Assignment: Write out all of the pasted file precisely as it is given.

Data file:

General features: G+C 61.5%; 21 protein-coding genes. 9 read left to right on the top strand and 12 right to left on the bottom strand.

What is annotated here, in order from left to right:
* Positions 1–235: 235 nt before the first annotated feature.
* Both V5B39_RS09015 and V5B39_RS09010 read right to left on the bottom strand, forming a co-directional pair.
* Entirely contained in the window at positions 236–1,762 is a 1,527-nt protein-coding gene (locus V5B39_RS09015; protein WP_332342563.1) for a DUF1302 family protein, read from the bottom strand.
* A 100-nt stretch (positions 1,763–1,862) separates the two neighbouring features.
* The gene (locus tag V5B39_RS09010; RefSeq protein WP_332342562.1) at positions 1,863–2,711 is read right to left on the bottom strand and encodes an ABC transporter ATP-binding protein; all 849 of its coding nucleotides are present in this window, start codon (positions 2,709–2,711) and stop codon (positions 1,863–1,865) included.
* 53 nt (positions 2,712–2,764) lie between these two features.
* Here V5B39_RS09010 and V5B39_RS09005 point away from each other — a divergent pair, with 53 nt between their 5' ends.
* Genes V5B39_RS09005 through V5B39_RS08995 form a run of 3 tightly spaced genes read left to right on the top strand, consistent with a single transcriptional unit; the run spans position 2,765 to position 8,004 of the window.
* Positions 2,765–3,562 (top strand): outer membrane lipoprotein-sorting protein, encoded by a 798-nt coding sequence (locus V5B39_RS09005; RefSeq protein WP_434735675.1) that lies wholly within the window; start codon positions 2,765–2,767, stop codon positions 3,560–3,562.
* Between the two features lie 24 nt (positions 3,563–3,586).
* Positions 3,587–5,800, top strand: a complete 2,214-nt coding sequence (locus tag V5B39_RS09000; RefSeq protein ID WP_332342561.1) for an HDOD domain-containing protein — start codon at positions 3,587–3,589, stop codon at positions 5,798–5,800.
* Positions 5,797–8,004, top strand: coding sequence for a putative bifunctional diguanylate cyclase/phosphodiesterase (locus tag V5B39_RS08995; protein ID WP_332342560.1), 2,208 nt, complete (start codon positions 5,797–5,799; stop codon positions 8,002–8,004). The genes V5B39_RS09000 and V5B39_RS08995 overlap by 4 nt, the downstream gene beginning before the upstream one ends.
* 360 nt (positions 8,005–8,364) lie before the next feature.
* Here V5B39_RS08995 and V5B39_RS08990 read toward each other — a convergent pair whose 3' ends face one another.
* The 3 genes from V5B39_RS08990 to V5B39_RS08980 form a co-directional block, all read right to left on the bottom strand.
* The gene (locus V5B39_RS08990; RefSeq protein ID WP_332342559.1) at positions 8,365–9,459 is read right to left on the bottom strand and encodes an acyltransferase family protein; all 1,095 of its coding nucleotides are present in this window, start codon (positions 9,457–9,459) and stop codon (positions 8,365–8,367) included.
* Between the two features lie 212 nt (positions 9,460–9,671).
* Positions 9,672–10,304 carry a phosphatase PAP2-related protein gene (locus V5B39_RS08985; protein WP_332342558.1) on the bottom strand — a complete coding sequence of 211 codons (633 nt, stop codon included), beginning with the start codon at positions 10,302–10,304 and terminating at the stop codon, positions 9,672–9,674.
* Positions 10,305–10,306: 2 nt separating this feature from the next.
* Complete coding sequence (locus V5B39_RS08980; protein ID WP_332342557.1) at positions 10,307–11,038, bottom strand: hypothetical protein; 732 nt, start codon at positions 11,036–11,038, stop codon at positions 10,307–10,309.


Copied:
General features: G+C 61.5%; 21 protein-coding genes. 9 read left to right on the top strand and 12 right to left on the bottom strand.

What is annotated here, in order from left to right:
* Positions 1–235: 235 nt before the first annotated feature.
* Both V5B39_RS09015 and V5B39_RS09010 read right to left on the bottom strand, forming a co-directional pair.
* Entirely contained in the window at positions 236–1,762 is a 1,527-nt protein-coding gene (locus V5B39_RS09015; protein WP_332342563.1) for a DUF1302 family protein, read from the bottom strand.
* A 100-nt stretch (positions 1,763–1,862) separates the two neighbouring features.
* The gene (locus tag V5B39_RS09010; RefSeq protein WP_332342562.1) at positions 1,863–2,711 is read right to left on the bottom strand and encodes an ABC transporter ATP-binding protein; all 849 of its coding nucleotides are present in this window, start codon (positions 2,709–2,711) and stop codon (positions 1,863–1,865) included.
* 53 nt (positions 2,712–2,764) lie between these two features.
* Here V5B39_RS09010 and V5B39_RS09005 point away from each other — a divergent pair, with 53 nt between their 5' ends.
* Genes V5B39_RS09005 through V5B39_RS08995 form a run of 3 tightly spaced genes read left to right on the top strand, consistent with a single transcriptional unit; the run spans position 2,765 to position 8,004 of the window.
* Positions 2,765–3,562 (top strand): outer membrane lipoprotein-sorting protein, encoded by a 798-nt coding sequence (locus V5B39_RS09005; RefSeq protein WP_434735675.1) that lies wholly within the window; start codon positions 2,765–2,767, stop codon positions 3,560–3,562.
* Between the two features lie 24 nt (positions 3,563–3,586).
* Positions 3,587–5,800, top strand: a complete 2,214-nt coding sequence (locus tag V5B39_RS09000; RefSeq protein ID WP_332342561.1) for an HDOD domain-containing protein — start codon at positions 3,587–3,589, stop codon at positions 5,798–5,800.
* Positions 5,797–8,004, top strand: coding sequence for a putative bifunctional diguanylate cyclase/phosphodiesterase (locus tag V5B39_RS08995; protein ID WP_332342560.1), 2,208 nt, complete (start codon positions 5,797–5,799; stop codon positions 8,002–8,004). The genes V5B39_RS09000 and V5B39_RS08995 overlap by 4 nt, the downstream gene beginning before the upstream one ends.
* 360 nt (positions 8,005–8,364) lie before the next feature.
* Here V5B39_RS08995 and V5B39_RS08990 read toward each other — a convergent pair whose 3' ends face one another.
* The 3 genes from V5B39_RS08990 to V5B39_RS08980 form a co-directional block, all read right to left on the bottom strand.
* The gene (locus V5B39_RS08990; RefSeq protein ID WP_332342559.1) at positions 8,365–9,459 is read right to left on the bottom strand and encodes an acyltransferase family protein; all 1,095 of its coding nucleotides are present in this window, start codon (positions 9,457–9,459) and stop codon (positions 8,365–8,367) included.
* Between the two features lie 212 nt (positions 9,460–9,671).
* Positions 9,672–10,304 carry a phosphatase PAP2-related protein gene (locus V5B39_RS08985; protein WP_332342558.1) on the bottom strand — a complete coding sequence of 211 codons (633 nt, stop codon included), beginning with the start codon at positions 10,302–10,304 and terminating at the stop codon, positions 9,672–9,674.
* Positions 10,305–10,306: 2 nt separating this feature from the next.
* Complete coding sequence (locus V5B39_RS08980; protein ID WP_332342557.1) at positions 10,307–11,038, bottom strand: hypothetical protein; 732 nt, start codon at positions 11,036–11,038, stop codon at positions 10,307–10,309.